On The Shoulders of Giants
The most ambitious and important study thus far was undertaken by a group of four men led by Ross Maxwell, who also served as the park’s first superintendent. Maxwell and his colleagues John T. Lonsdale, Roy T. Hazzard, and John A. Wilson worked on the area’s geology during the 1940s, 1950s, and 1960s, finally publishing “Geology of Big Bend National Park, Brewster County, Texas” in 1967. This is the preeminent geologic report on Big Bend, and the geologic map that was published in the report is available to park visitors as an insert in Ross Maxwell’s “Guidebook 7, The Big Bend of the Rio Grande.”
We still rely on this map and report today, but despite the excellence of this work, its authors faced handicaps that limit its usefulness in modern science. Most problematic was the lack of topographic maps at the time of the study. This resulted in the geologic map having distortions that cannot be corrected, so the geology cannot now be overlain onto topographic maps. Additionally, great advances in technology and geologic understanding have been made in the 50 years since this work was performed, providing new techniques for geologic study and new ideas about how the earth works.
A New Map
The new map is an opportunity to consolidate the past half-century of geologic research in the park, much of which is unpublished. This fresh look at the park’s geology will apply modern understanding of earth processes, and this will change some of the interpretations suggested by Maxwell and others. The park is already providing updated interpretations of some geologic features, such as Goat Mountain, by installing new wayside exhibits.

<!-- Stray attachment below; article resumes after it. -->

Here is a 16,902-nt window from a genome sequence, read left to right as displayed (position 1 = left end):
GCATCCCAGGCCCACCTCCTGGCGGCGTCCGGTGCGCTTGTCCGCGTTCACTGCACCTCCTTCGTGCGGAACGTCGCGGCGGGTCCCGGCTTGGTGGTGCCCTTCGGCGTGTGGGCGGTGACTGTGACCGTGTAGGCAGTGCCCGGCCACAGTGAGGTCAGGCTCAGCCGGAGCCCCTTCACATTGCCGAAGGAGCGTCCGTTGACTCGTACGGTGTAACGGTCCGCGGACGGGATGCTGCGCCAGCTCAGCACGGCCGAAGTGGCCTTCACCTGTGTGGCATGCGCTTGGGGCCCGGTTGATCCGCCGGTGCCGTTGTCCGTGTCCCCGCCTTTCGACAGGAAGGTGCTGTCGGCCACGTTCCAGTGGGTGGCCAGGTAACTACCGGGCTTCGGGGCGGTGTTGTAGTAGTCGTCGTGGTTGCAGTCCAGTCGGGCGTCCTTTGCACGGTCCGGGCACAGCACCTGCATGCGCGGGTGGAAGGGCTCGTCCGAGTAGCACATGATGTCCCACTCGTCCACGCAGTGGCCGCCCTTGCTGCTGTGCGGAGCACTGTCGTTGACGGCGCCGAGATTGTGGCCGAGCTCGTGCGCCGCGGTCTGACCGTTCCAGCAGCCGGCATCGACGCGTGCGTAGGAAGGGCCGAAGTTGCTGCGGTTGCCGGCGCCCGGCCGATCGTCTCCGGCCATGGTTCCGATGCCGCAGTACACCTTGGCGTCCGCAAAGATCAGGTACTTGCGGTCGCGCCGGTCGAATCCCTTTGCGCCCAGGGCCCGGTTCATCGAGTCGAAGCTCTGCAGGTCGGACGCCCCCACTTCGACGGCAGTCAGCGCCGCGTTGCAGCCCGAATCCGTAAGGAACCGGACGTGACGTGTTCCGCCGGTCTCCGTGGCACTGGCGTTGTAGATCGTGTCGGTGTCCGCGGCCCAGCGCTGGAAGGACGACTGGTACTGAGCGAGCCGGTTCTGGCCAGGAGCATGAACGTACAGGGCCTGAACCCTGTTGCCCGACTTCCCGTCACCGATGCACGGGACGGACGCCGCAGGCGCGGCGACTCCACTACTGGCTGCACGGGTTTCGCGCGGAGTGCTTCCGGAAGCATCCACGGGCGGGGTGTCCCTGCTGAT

Perhaps most importantly, the new map will fit the topography, allowing it to be used in powerful computer-driven analyses, such as the Geographic Information System (GIS). GIS permits park managers to analyze the effects and interactions of all park resources, such as rocks, soils, plants, animals, water, and human history. Geology is a vital part of this analysis so the new map will fill a crucial need. For visitors interested in geology, the new map should be available in park bookstores in about 2 years.
Dinosaurs, Volcanoes, and Other Research
This article by park geologist Don Corrick originally appeared in the winter 2005/2006 issue of The Big Bend Paisano.
Did You Know?
Venomous snakes found in Big Bend National Park include the western diamondback rattlesnake, the Mojave rattlesnake, the blacktailed rattlesnake, the rock rattlesnake, and the Trans Pecos copperhead. The most commonly seen snake is the non-venomous western coachwhip, or red racer. More...